Yes, having a budget is a sure-fire way to keep you accountable for your spending and to find out where you can trim some of the fat. But it’s far from the only step you can take. With the help of Canstar research, let’s take a look at how cash can be hiding in places other than under the couch cushions.
Top up your KiwiSaver
When was the last time you thought about what KiwiSaver fund you belong to, your contribution rate, or how much you’re paying in fees?
In an age where future superannuation entitlements are up for debate, the government-initiated KiwiSaver savings scheme is likely to be a serious financial buffer.
It’s well worth your while to keep a tab on your KiwiSaver account, as this is your retirement nest egg. And for some, it could also be the ticket to home ownership. Canstar has stacks of information about the different mix of assets each of the 25 providers invest in, an explanation of the risk profiles of investors and, of course, the fees charged by the various KiwiSaver scheme providers.
With government tax credits paid out each year, and perks such as first home buyers being able to delve into their KiwiSaver fund, this savings scheme is a big part of your overall financial future. So make the most of it!
According to the Financial Markets Authority’s (FMA) 2017 annual KiwiSaver report, 58,253 investors transferred $529.3 million to another provider, over the past year. A further 16,902 members transferred $173 million to a different scheme, but who stayed with their existing provider.
The key to making a smart switch – if you decide to switch at all – is to consider the impact of factors such as fees, which can chip away at your overall return. Have a look at how fees for your fund type compare among other providers.
But, its not just about choosing the right fund. Once you’re a member, regular contributions are vital to make the most of the investment. According to FMA’s latest report, 1.1 million members were not contributing to their funds. Not contributing means they have not made a contribution in the two months prior to 31 March, have failed to make contracted payments or are on a contributions holiday.
Of the non-contributing members 428,836 were either under the age of 17, or over the age of 17 years, so this needs to be taken into account. But the figures still suggest hundreds of thousands of KiwiSaver members are likely missing out on the full benefit of their investment.
Review your home loan
Reviewing your home loan is a key step in debt management and a money project that could save you big bucks. There’s potential to save by shopping around for a sharp rate, and by picking the right loan make-up, to suit your own needs.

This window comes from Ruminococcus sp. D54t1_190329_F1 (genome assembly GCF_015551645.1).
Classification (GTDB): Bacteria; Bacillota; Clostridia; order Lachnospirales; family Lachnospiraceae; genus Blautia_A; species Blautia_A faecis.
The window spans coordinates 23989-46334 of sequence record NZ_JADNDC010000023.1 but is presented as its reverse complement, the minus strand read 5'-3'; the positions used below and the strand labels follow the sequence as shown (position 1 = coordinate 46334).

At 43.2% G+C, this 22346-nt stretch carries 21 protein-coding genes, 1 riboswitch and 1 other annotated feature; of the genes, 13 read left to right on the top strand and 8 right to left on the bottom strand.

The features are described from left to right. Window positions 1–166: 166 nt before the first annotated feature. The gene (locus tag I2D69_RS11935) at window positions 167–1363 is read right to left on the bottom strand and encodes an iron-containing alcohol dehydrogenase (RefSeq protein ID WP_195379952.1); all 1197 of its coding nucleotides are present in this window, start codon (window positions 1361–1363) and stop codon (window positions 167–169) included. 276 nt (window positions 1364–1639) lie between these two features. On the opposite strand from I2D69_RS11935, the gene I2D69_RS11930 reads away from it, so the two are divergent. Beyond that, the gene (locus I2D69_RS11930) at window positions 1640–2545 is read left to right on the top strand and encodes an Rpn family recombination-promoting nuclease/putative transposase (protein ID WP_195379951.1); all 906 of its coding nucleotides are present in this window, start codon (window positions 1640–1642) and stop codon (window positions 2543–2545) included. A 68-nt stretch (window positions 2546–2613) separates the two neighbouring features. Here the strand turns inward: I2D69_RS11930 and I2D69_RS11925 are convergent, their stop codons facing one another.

Canstar research reveals some examples of how rates and terms can affect your repayments. The latest home loan star ratings report compares 54 products from 10 providers. There are some sizeable differences in repayment costs.
Let’s take a look at fixed home loan rates in 2017 as an example. Rates are based on repayments for a $400,000 home loan, with an 80% LVR and P&I interest repaid over a 25-year period, as at 21 March 2017.
You could stand to save thousands depending on the type of fixed home loan you opt for. The maximum rate for a 1-year fixed residential home loan is 4.99% per annum, which works out to $2336 in monthly repayments. However, if you opt for a 5-year fixed residential home loan, at a maximum rate of 6.09%, you stand to pay $2599 in monthly repayments. This works out as $263 more a month, or $3156 more a year, compared with the 1-year fixed rate.
Saving thousands of dollars over the year sounds pretty appealing, right? But there are some important points to consider when choosing a home loan type/length. If you choose a one-year fixed rate, for example, yes, you might pay less in monthly repayments, but who knows what rate will be available on the market after that year?
On the other hand, fixing for a longer period may mean you miss out on rate specials over that fixed rate period. Unfortunately, choosing the length and type of home loan to take is up to you, there isn’t an exact science to follow. But, comparing these rates will help you stay informed – and better prepare you should you choose to negotiate with lenders about rates
Regardless of what home loan type you choose, make sure you scan the market to ensure you’re getting a fair deal.
Check your credit card interest rates
Take it out of the “too hard” basket and check that your credit card fits in logically with your personal financial planning. The same goes with choosing an appropriate credit card rewards scheme. This boils down to asking yourself how much you spend on your card each month, and how easily you find debt management when it comes to paying off the card in full.
There are several different types of credit card borrowers. You can read more about the different types on our website – and also get some tips to DIY your personal financial planning based on your spending habits.
Make personal financial planning a priority
Getting a grip on how much you’re worth, how much you can save with a few smart moves and how close you are tracking to your budget, means taking control of debt management – and a greater pool of savings.
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